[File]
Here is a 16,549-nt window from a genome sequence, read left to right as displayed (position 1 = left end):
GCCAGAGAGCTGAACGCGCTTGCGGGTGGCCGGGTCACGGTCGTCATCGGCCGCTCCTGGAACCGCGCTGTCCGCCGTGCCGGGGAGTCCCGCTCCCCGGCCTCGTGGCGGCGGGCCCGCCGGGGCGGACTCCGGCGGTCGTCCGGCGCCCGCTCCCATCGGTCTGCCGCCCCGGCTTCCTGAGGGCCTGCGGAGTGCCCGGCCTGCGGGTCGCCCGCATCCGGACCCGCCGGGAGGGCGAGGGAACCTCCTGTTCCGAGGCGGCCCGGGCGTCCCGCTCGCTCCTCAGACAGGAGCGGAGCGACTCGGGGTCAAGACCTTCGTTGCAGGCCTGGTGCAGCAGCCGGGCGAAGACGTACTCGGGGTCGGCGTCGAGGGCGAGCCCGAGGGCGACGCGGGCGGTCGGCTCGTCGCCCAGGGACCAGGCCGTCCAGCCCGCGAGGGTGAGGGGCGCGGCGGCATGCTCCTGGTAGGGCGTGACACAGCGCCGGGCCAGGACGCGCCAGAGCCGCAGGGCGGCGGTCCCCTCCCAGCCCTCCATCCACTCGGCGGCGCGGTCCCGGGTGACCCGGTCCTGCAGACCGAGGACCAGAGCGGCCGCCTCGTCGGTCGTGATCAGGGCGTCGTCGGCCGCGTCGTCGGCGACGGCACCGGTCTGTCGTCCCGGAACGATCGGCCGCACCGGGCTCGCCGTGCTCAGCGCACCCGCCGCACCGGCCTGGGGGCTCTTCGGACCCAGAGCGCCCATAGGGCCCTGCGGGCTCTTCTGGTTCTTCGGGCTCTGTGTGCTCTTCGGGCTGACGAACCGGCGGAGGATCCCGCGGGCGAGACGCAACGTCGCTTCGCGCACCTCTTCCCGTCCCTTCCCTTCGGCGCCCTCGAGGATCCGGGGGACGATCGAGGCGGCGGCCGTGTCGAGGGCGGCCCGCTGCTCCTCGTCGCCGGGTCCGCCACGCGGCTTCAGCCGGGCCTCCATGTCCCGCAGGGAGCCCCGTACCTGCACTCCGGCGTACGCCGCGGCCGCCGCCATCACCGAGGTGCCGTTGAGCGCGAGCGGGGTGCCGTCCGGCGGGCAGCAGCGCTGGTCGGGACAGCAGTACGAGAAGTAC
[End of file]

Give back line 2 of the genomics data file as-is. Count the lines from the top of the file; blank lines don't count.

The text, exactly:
GCCAGAGAGCTGAACGCGCTTGCGGGTGGCCGGGTCACGGTCGTCATCGGCCGCTCCTGGAACCGCGCTGTCCGCCGTGCCGGGGAGTCCCGCTCCCCGGCCTCGTGGCGGCGGGCCCGCCGGGGCGGACTCCGGCGGTCGTCCGGCGCCCGCTCCCATCGGTCTGCCGCCCCGGCTTCCTGAGGGCCTGCGGAGTGCCCGGCCTGCGGGTCGCCCGCATCCGGACCCGCCGGGAGGGCGAGGGAACCTCCTGTTCCGAGGCGGCCCGGGCGTCCCGCTCGCTCCTCAGACAGGAGCGGAGCGACTCGGGGTCAAGACCTTCGTTGCAGGCCTGGTGCAGCAGCCGGGCGAAGACGTACTCGGGGTCGGCGTCGAGGGCGAGCCCGAGGGCGACGCGGGCGGTCGGCTCGTCGCCCAGGGACCAGGCCGTCCAGCCCGCGAGGGTGAGGGGCGCGGCGGCATGCTCCTGGTAGGGCGTGACACAGCGCCGGGCCAGGACGCGCCAGAGCCGCAGGGCGGCGGTCCCCTCCCAGCCCTCCATCCACTCGGCGGCGCGGTCCCGGGTGACCCGGTCCTGCAGACCGAGGACCAGAGCGGCCGCCTCGTCGGTCGTGATCAGGGCGTCGTCGGCCGCGTCGTCGGCGACGGCACCGGTCTGTCGTCCCGGAACGATCGGCCGCACCGGGCTCGCCGTGCTCAGCGCACCCGCCGCACCGGCCTGGGGGCTCTTCGGACCCAGAGCGCCCATAGGGCCCTGCGGGCTCTTCTGGTTCTTCGGGCTCTGTGTGCTCTTCGGGCTGACGAACCGGCGGAGGATCCCGCGGGCGAGACGCAACGTCGCTTCGCGCACCTCTTCCCGTCCCTTCCCTTCGGCGCCCTCGAGGATCCGGGGGACGATCGAGGCGGCGGCCGTGTCGAGGGCGGCCCGCTGCTCCTCGTCGCCGGGTCCGCCACGCGGCTTCAGCCGGGCCTCCATGTCCCGCAGGGAGCCCCGTACCTGCACTCCGGCGTACGCCGCGGCCGCCGCCATCACCGAGGTGCCGTTGAGCGCGAGCGGGGTGCCGTCCGGCGGGCAGCAGCGCTGGTCGGGACAGCAGTACGAGAAGTAC